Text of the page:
Appendices
Appendix D:1 Description of Habitats Sampled During State and Territory Field Audits. 1 Appendix D:2 Lead Agency Internal QA/QC Methods 10   
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WATER ECOscience: QA/QC Project–Year 2 Milestone and Final Report. Appendix D. Physico-Chemical and Habitat Audit Error Report
Summary
This component of the AusRivAS Quality Assurance and Quality Control Project examined the performance of state and territory lead agencies in collecting habitat and physico-chemical data for inclusion in AusRivAS models. General findings were as follows: ·procedures are poorly developed and, although informaldocumented QA/QC QA/QC procedures were often applied, they did not always show in agency performance; ·transcription errors were the most common followed by averaging or guess errors to make up for incomplete field data; ·visual assessment of variables (mean width and substrate characteristics) result in high error rates and more objective practices should be applied to these and map variables.  The following suggestions are for the consideration of Environment Australia and the state / territory agencies.
General recommendations: ·consistent documentation should be established for procedures associated with field work, desk-based assessments, laboratory work and QA/QC; ·standard formats should be applied for entry of field data, desk assessments and laboratory work, to ensure that all required data is obtained and calculated correctly;   ·labelling of samples should be adequate for correct identification, processing and storage; ·calibration and maintenance of field equipment should be undertaken to meet accepted practices; ·data entry and validation should be included in documented QA/QC procedures and should include scanning for extreme or outlier values; ·targets for acceptable error limits should be set for each of the AusRivAS variables and monitoring undertaken to determine compliance with these targets; ·QA/QC training, and assessment of operator competencies, should be undertaken in addition to existing AusRivAS training; ·a formal coordinated national QA/QC program should be established against which external auditing can be undertaken to review to assess its efficacy.   
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WATER ECOscience: QA/QC Project–Year 2 Milestone and Final Report. Appendix D. Physico-Chemical and Habitat Audit Error Report
Habitat and map variables ·more objective procedures should be developed for stream width and substrate size ranges, these would provide more accurate data that the current visual estimation practiced; map variables were also found to be subject to operator error, improved techniques and training would improve the accuracy of these variables.
·
 
 
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WATER ECOscience: QA/QC Project–Year 2 Milestone and Final Report. Appendix D. Physico-Chemical and Habitat Audit Error Report
Introduction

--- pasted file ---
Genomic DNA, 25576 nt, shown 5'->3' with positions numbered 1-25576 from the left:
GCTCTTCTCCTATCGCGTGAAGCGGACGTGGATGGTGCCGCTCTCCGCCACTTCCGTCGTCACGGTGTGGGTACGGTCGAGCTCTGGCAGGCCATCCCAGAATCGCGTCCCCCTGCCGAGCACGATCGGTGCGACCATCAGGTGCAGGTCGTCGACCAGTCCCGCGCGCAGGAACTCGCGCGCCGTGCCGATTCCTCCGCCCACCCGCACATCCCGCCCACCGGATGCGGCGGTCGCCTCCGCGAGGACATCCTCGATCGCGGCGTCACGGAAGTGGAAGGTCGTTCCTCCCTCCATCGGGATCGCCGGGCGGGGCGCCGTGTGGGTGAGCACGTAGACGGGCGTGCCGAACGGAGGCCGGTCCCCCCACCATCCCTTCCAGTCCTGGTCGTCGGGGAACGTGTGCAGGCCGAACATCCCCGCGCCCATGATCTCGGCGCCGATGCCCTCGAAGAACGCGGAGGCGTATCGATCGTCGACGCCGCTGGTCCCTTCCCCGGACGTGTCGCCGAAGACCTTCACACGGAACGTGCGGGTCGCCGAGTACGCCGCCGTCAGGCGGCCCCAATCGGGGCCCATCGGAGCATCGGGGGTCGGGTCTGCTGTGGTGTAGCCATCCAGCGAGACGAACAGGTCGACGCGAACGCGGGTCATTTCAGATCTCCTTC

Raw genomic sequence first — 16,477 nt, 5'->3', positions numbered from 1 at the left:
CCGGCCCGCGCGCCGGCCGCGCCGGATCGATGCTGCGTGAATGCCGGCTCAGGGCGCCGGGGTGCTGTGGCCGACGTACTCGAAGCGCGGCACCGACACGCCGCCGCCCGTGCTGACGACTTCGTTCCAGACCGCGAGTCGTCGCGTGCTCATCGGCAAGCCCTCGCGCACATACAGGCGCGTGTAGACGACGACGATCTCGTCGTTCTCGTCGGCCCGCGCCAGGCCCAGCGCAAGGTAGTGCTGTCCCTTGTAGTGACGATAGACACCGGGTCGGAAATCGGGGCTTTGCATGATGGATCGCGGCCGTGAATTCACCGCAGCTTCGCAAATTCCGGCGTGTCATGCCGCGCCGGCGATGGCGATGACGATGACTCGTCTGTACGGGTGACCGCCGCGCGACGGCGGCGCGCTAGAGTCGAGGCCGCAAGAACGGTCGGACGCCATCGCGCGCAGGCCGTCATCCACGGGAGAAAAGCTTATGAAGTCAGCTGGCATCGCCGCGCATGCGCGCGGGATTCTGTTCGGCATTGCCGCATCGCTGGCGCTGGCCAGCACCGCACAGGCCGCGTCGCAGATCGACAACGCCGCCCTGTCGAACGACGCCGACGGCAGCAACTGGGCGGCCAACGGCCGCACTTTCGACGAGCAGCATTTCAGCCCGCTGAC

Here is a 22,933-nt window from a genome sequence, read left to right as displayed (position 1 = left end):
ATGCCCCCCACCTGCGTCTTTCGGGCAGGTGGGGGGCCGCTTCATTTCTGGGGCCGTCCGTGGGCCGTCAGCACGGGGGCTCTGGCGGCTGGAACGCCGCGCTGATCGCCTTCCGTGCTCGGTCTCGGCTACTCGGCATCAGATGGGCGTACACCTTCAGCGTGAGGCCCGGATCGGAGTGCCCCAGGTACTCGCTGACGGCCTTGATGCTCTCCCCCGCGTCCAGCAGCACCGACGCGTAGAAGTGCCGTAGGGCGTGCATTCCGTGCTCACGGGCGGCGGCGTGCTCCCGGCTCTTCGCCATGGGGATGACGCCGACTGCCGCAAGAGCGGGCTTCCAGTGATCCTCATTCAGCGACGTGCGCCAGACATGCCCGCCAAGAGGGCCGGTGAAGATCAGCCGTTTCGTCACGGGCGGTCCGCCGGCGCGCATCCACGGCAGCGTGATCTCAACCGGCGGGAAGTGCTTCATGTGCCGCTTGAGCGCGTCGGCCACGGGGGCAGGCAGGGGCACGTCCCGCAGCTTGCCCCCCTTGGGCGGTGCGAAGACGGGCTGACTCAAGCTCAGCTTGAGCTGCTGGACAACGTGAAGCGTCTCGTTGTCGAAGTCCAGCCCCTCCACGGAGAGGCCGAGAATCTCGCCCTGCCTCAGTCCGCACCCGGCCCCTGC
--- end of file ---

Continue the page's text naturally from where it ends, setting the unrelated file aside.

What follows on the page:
1.1 Rapid Bioassessment Rapid biological assessment (ie. rapid bioassessment - RBA) can be used to describe two very different types of biological monitoring (Norris and Norris 1995). The first is a continual monitoring situation to detect trigger or alarm levels of organisms or toxicants. The second, and the subject of this review, refers to expeditious sampling of biota with rapid delivery of assessment results (Norris and Norris 1995). Benthic macroinvertebrate rapid bioassessment techniques and procedures were developed in 1977 in conjunction with the commencement of the RIVPACS program in October of the same year (Wright 1997; Davies 2001pers comm United States Environmental Protection Authority further developed). The and expanded the RBA techniques to include fish and the work of Plafkinet al. (1989) was later used by several other countries (eg. Australia and Canada) to develop their own rapid bioassessment procedures (Norris and Norris 1995). Rapid bioassessment offers several advantages over the more traditional macroinvertebrate sampling methods, which involve a relatively large expenditure of time to collect, process and identify biological samples (Lenat and Eaton 1991). Rapid bioassessment reduces sampling effort, and therefore cost, by taking a relatively large sample instead of several individual replicates and reduces the number of organisms that must be processed by using a standardised sub-sampling procedure. In addition, rapid bioassessment programs often employ more efficient methods of data analysis than traditional biological assessment programs and produce results that are presented and summarised in a manner readily understood by non-specialists (Reshet al.1995). Although rapid bioassessment of freshwater systems is now used in a number of different countries, only the United States, the United Kingdom, Canada and Australia conduct integrated, large-scale programs using comprehensive models that integrate macroinvertebrate and physico-chemical data to compare test sites to a benchmark or reference condition. The bioassessment programs used by these four countries vary in the extent to which they are applied and in their base method. However, all are based on similar theory and all require established and documented quality assurance and quality control systems to ensure that the integrity and veracity of the models used, and the results they produce, are maintained.